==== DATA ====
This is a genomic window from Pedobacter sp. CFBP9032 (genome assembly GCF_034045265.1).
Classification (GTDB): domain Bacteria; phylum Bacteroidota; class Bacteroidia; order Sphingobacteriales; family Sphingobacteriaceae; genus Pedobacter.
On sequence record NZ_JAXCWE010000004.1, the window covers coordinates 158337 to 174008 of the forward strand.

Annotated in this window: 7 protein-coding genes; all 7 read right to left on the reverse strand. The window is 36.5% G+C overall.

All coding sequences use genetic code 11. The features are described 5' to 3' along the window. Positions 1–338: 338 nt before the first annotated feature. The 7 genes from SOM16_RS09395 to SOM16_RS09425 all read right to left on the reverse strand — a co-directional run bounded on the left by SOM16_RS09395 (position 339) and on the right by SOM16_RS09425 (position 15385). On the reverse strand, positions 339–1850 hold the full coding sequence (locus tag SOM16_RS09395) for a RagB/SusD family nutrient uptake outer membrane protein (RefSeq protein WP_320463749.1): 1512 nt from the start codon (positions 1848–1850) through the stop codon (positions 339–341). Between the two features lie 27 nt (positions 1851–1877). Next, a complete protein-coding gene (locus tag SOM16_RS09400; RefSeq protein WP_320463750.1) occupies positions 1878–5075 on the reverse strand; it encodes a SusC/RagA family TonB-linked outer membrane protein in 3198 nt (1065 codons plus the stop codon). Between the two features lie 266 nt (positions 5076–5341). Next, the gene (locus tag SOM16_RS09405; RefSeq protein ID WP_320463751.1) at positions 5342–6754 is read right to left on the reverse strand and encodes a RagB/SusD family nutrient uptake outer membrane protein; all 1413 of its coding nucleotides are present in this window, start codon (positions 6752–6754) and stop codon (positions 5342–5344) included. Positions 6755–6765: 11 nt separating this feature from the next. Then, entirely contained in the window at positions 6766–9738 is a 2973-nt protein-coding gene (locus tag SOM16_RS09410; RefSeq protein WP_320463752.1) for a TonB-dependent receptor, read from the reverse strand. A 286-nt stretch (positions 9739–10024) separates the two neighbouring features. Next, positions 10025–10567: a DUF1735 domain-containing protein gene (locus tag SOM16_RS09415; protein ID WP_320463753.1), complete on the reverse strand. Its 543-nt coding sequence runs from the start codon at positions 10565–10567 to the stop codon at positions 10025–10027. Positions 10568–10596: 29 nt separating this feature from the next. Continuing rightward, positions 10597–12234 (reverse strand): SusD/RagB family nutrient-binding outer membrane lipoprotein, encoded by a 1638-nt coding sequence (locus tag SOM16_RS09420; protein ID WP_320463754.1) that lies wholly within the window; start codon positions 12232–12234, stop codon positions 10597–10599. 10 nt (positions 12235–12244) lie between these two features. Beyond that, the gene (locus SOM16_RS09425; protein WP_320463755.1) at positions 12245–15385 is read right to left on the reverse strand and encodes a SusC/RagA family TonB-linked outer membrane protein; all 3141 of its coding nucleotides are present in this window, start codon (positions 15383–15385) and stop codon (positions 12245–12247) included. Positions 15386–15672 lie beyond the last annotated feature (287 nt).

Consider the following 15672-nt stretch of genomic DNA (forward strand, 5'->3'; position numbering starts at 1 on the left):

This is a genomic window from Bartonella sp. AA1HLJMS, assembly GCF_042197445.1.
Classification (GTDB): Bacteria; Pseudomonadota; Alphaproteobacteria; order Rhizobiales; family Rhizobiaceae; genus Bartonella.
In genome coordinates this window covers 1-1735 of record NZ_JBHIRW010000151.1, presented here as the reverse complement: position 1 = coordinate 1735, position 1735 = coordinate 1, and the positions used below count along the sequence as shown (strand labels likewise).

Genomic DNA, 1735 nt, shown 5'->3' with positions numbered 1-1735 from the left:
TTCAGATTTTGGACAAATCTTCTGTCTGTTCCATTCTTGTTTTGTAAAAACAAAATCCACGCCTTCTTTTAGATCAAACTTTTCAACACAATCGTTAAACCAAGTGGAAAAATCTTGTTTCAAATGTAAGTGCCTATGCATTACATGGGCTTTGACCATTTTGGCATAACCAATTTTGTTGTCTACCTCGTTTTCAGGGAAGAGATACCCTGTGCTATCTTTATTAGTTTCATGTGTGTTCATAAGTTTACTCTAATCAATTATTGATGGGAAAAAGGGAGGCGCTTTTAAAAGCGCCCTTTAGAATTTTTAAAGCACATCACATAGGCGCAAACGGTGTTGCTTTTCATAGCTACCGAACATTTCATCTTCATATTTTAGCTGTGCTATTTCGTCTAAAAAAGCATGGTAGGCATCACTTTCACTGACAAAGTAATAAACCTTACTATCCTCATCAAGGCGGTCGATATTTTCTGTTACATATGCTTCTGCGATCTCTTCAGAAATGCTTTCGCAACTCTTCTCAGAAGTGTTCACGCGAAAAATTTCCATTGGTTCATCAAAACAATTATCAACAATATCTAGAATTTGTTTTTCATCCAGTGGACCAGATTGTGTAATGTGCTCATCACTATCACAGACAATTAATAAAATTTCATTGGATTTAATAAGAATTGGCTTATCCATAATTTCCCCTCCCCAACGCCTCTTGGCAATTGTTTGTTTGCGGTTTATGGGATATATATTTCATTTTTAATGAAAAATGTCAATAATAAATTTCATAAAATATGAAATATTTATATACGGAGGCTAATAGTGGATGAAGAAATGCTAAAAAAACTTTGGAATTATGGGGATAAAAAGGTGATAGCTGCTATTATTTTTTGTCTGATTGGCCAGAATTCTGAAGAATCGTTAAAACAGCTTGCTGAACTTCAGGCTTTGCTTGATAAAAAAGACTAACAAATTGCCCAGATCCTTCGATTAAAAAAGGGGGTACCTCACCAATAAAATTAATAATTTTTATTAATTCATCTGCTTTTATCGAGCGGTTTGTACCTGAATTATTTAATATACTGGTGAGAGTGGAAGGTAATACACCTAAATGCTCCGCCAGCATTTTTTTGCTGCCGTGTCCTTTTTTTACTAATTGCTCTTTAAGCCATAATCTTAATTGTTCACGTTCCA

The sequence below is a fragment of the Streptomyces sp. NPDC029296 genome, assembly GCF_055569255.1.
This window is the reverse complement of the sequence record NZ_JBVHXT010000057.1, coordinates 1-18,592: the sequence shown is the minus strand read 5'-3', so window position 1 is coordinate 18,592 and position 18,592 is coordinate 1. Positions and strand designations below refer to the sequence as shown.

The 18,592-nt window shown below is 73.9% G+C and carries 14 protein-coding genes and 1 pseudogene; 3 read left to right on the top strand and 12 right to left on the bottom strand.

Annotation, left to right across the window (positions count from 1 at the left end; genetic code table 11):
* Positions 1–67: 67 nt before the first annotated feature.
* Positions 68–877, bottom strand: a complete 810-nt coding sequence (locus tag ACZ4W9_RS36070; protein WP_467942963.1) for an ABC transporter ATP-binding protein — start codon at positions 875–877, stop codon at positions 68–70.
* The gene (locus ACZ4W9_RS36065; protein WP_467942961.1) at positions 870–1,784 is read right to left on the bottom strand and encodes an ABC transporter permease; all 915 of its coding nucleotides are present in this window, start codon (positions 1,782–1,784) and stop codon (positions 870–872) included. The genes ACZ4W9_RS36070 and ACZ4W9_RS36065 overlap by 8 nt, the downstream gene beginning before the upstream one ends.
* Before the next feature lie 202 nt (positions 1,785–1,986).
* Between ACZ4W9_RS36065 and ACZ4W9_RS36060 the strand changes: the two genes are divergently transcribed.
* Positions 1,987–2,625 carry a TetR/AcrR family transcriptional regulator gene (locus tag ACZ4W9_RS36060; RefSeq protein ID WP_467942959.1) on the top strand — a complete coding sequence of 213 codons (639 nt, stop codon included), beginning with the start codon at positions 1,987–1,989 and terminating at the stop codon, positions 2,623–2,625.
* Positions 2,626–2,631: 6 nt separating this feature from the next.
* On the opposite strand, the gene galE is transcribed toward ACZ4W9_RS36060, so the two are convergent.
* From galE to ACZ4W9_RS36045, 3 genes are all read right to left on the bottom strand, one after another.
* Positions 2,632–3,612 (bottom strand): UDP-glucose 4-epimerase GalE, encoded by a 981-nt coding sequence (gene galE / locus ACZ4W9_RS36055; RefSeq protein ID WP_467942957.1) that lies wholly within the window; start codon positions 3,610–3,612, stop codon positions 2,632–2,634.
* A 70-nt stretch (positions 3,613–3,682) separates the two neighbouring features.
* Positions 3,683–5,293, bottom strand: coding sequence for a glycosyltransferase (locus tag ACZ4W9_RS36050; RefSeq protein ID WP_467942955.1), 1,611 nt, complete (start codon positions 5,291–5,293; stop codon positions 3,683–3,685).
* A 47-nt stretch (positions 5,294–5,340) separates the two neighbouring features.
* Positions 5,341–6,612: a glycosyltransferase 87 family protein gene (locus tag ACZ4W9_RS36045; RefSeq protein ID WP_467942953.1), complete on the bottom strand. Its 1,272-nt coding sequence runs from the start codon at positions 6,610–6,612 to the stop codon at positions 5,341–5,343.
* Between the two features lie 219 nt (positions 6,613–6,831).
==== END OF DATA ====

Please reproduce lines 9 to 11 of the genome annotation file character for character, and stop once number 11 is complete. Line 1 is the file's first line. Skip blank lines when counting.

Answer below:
In genome coordinates this window covers 1-1735 of record NZ_JBHIRW010000151.1, presented here as the reverse complement: position 1 = coordinate 1735, position 1735 = coordinate 1, and the positions used below count along the sequence as shown (strand labels likewise).

Genomic DNA, 1735 nt, shown 5'->3' with positions numbered 1-1735 from the left:
TTCAGATTTTGGACAAATCTTCTGTCTGTTCCATTCTTGTTTTGTAAAAACAAAATCCACGCCTTCTTTTAGATCAAACTTTTCAACACAATCGTTAAACCAAGTGGAAAAATCTTGTTTCAAATGTAAGTGCCTATGCATTACATGGGCTTTGACCATTTTGGCATAACCAATTTTGTTGTCTACCTCGTTTTCAGGGAAGAGATACCCTGTGCTATCTTTATTAGTTTCATGTGTGTTCATAAGTTTACTCTAATCAATTATTGATGGGAAAAAGGGAGGCGCTTTTAAAAGCGCCCTTTAGAATTTTTAAAGCACATCACATAGGCGCAAACGGTGTTGCTTTTCATAGCTACCGAACATTTCATCTTCATATTTTAGCTGTGCTATTTCGTCTAAAAAAGCATGGTAGGCATCACTTTCACTGACAAAGTAATAAACCTTACTATCCTCATCAAGGCGGTCGATATTTTCTGTTACATATGCTTCTGCGATCTCTTCAGAAATGCTTTCGCAACTCTTCTCAGAAGTGTTCACGCGAAAAATTTCCATTGGTTCATCAAAACAATTATCAACAATATCTAGAATTTGTTTTTCATCCAGTGGACCAGATTGTGTAATGTGCTCATCACTATCACAGACAATTAATAAAATTTCATTGGATTTAATAAGAATTGGCTTATCCATAATTTCCCCTCCCCAACGCCTCTTGGCAATTGTTTGTTTGCGGTTTATGGGATATATATTTCATTTTTAATGAAAAATGTCAATAATAAATTTCATAAAATATGAAATATTTATATACGGAGGCTAATAGTGGATGAAGAAATGCTAAAAAAACTTTGGAATTATGGGGATAAAAAGGTGATAGCTGCTATTATTTTTTGTCTGATTGGCCAGAATTCTGAAGAATCGTTAAAACAGCTTGCTGAACTTCAGGCTTTGCTTGATAAAAAAGACTAACAAATTGCCCAGATCCTTCGATTAAAAAAGGGGGTACCTCACCAATAAAATTAATAATTTTTATTAATTCATCTGCTTTTATCGAGCGGTTTGTACCTGAATTATTTAATATACTGGTGAGAGTGGAAGGTAATACACCTAAATGCTCCGCCAGCATTTTTTTGCTGCCGTGTCCTTTTTTTACTAATTGCTCTTTAAGCCATAATCTTAATTGTTCACGTTCCA